He also frequently loans parts of his extensive collection to various museums, currently having 20 pieces on display at Pennsbury Manor Museum in Pennsylvania and a 1690 Dutch day bed on display at the Trent House Museum in Trenton, New Jersey.
For the Orangetown exhibit, the largest he has ever done, he has both furniture and artifacts, including brass, silver, iron and wood, along with large and small paintings, drawings and etchings, candlesticks, kitchen artifacts, silverware, pottery and similar household objects from estates large and small.
“I love sharing my collection with people, that’s what it’s all about,” Way said of his display currently in Orangetown, which occupies four rooms of the Dutch colonial DePew house.
His own residence in Staten Island is small, Way said, being a typical apartment. His goal is to eventually find a repository for his collection, so he can be assured of its permanence when he is longer able to care for it and expand it. (Which he still does, by way of flea markets, auctions and the Internet, and referrals by his network of friends).
Way came to Orangetown by way of Skrabonja, who was surfing the internet a couple of months ago, seeking sources of Dutch colonial artifacts for the museum’s exhibit in conjunction with the Blauvelt family reunion. She found several references to his writings and exhibits, and decided to contact him directly.
“The rest is history,” Way said. “I was delighted when she contacted me and asked if I could assist her in preparing a 16th and 17th century Dutch exhibit in Orangetown, and I immediately offered my assistance. We met in person; I showed her my collection; and the result in now on display here in Orangeburg through the fall for everyone to look at.”
“What makes my collection so unique and so important is the condition of each item in the collection,” he explained. “I only acquire pieces that are already in excellent condition, and then I restore them to their full glory. Every piece in my collection is pristine, and could easily be sold at auction to the most discriminating collectors and museums.”
Among the items he says people may want to view in Orangeburg are fireplace equipment, early portraits including one of King William III and another of Frederick Prince of Orange, a full-length portrait of a wealthy merchant, a set of 16th century Dutch walnut chairs, a 1,747 foot warmer, an assortment of 17th century Dutch medals, coins and other small objects, a sampling of authentic Dutch delft pottery and a collection of early brass tobacco boxes, among other artifacts.
Skrabonja eagerly commented on her search for information about early Dutch settlement in Rockland County, tying it in to the Blauvelt Association’s plans to hold their annual meeting in Orangetown this fall.
“What brought an adventurous group of Dutch farmers to Orangetown,” she asked rhetorically, were “a lush forest, fertile farmland, wildlife and the Hudson River were just the beginning.”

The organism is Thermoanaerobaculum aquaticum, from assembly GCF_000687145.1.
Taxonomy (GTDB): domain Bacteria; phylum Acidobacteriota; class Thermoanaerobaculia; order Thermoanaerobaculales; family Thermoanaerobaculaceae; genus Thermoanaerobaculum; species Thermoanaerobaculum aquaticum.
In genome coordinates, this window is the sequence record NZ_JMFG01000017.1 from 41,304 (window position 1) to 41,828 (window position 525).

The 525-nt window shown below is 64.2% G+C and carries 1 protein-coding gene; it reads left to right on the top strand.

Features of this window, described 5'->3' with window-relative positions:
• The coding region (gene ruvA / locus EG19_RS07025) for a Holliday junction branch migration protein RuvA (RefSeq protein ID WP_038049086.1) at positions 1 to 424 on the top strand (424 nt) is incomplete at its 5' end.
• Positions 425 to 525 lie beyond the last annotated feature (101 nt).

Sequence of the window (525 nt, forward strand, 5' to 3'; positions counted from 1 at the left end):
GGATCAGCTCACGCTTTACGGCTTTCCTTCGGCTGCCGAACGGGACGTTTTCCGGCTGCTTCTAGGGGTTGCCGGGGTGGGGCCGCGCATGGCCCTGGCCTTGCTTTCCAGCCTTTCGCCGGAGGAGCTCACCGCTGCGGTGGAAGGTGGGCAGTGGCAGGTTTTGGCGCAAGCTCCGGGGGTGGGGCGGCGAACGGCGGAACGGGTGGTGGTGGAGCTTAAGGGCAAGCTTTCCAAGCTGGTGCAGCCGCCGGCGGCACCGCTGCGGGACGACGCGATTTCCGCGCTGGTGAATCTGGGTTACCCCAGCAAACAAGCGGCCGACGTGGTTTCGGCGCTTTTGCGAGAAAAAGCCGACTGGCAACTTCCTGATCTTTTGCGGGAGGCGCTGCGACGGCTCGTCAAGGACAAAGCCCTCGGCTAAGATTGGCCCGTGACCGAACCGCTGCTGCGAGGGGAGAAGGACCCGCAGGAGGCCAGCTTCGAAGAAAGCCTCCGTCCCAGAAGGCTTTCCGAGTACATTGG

Once the British ousted the Dutch from rule in Manhattan in 1664, life was constricted for the Dutch settlers there. Used to their own ways, many Dutch farmers sought out a new life, and found that in the Hudson Valley, where the English had not yet settled.
Skrabonja describes these Dutch settlers as “economically driven, uniquely secular yet particularly devoted to family. The Dutch presented a sharp contrast to their British neighbors. The fabric of their culture, the genius of their entrepreneurship and the beauty of the objects they possessed speak to how the Dutch crafted their lives.
“While the Pilgrims in New England were escaping religious persecution, the Dutch had been enjoying a Golden Age,” she continued. “Their relationship with the New World was a reflection of their multi-cultural orientation, sense of adventure and passion for trade.”
“Products of an already highly developed culture, our Dutch farmers brought with them a specific admixture of qualities particularly suited to succeed in Orangetown.”
The Orangetown Historical Museum and Archives was founded in 1992 to acquire, preserve and exhibit objects that reflect primarily the history of the Town of Orangetown, the first recognized government in what is now Rockland County.
The museum’s additional, but not lesser mission, according to Director Mary Cardenas, is to document, research, promote and publicize the rich historical heritage of the town for the people of Orangetown.
Its first headquarters was the Dutch sandstone Salyer House on Blue Hill Road in Pearl River, which Orangetown had acquired years earlier from the United Water Company. That house, on the banks of the water company’s Lake Tappan reservoir and on the front lawn of the Blue Hill Golf Course, sat vacant for years until the museum converted it into a headquarters and museum.
Orangetown later acquired additional land from New York State’s shrinking Rockland Psychiatric Center, including the Isaac DePew House on Blasdell road. The DePew House is also a Dutch sandstone colonial, and had housed hospital staff for 70 years until it was bought by Orangetown.
The town gave that house to the museum as well, and it became the group’s new headquarters, offices and exhibit space for rotating displays. The Salyer House, in the meantime, is used for permanent displays in town history and for holiday programs such as elaborate Christmas displays and performances.